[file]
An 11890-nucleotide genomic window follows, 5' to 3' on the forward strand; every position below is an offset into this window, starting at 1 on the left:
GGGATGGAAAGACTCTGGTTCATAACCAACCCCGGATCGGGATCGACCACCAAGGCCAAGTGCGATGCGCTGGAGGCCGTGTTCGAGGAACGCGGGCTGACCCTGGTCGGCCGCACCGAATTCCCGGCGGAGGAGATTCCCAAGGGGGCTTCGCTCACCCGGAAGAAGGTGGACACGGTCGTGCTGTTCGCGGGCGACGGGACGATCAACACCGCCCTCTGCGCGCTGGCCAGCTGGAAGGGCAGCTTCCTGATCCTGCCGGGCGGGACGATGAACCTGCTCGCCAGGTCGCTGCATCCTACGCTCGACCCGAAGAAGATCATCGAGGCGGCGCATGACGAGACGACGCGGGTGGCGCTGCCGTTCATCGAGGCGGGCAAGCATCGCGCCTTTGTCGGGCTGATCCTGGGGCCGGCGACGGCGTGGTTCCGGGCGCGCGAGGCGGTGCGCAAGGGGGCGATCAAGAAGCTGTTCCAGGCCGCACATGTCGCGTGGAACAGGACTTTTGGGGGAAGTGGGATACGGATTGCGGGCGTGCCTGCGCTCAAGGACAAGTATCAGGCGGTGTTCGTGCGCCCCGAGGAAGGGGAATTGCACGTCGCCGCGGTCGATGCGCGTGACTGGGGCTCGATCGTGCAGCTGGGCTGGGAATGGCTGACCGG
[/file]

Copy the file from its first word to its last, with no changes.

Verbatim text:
An 11890-nucleotide genomic window follows, 5' to 3' on the forward strand; every position below is an offset into this window, starting at 1 on the left:
GGGATGGAAAGACTCTGGTTCATAACCAACCCCGGATCGGGATCGACCACCAAGGCCAAGTGCGATGCGCTGGAGGCCGTGTTCGAGGAACGCGGGCTGACCCTGGTCGGCCGCACCGAATTCCCGGCGGAGGAGATTCCCAAGGGGGCTTCGCTCACCCGGAAGAAGGTGGACACGGTCGTGCTGTTCGCGGGCGACGGGACGATCAACACCGCCCTCTGCGCGCTGGCCAGCTGGAAGGGCAGCTTCCTGATCCTGCCGGGCGGGACGATGAACCTGCTCGCCAGGTCGCTGCATCCTACGCTCGACCCGAAGAAGATCATCGAGGCGGCGCATGACGAGACGACGCGGGTGGCGCTGCCGTTCATCGAGGCGGGCAAGCATCGCGCCTTTGTCGGGCTGATCCTGGGGCCGGCGACGGCGTGGTTCCGGGCGCGCGAGGCGGTGCGCAAGGGGGCGATCAAGAAGCTGTTCCAGGCCGCACATGTCGCGTGGAACAGGACTTTTGGGGGAAGTGGGATACGGATTGCGGGCGTGCCTGCGCTCAAGGACAAGTATCAGGCGGTGTTCGTGCGCCCCGAGGAAGGGGAATTGCACGTCGCCGCGGTCGATGCGCGTGACTGGGGCTCGATCGTGCAGCTGGGCTGGGAATGGCTGACCGG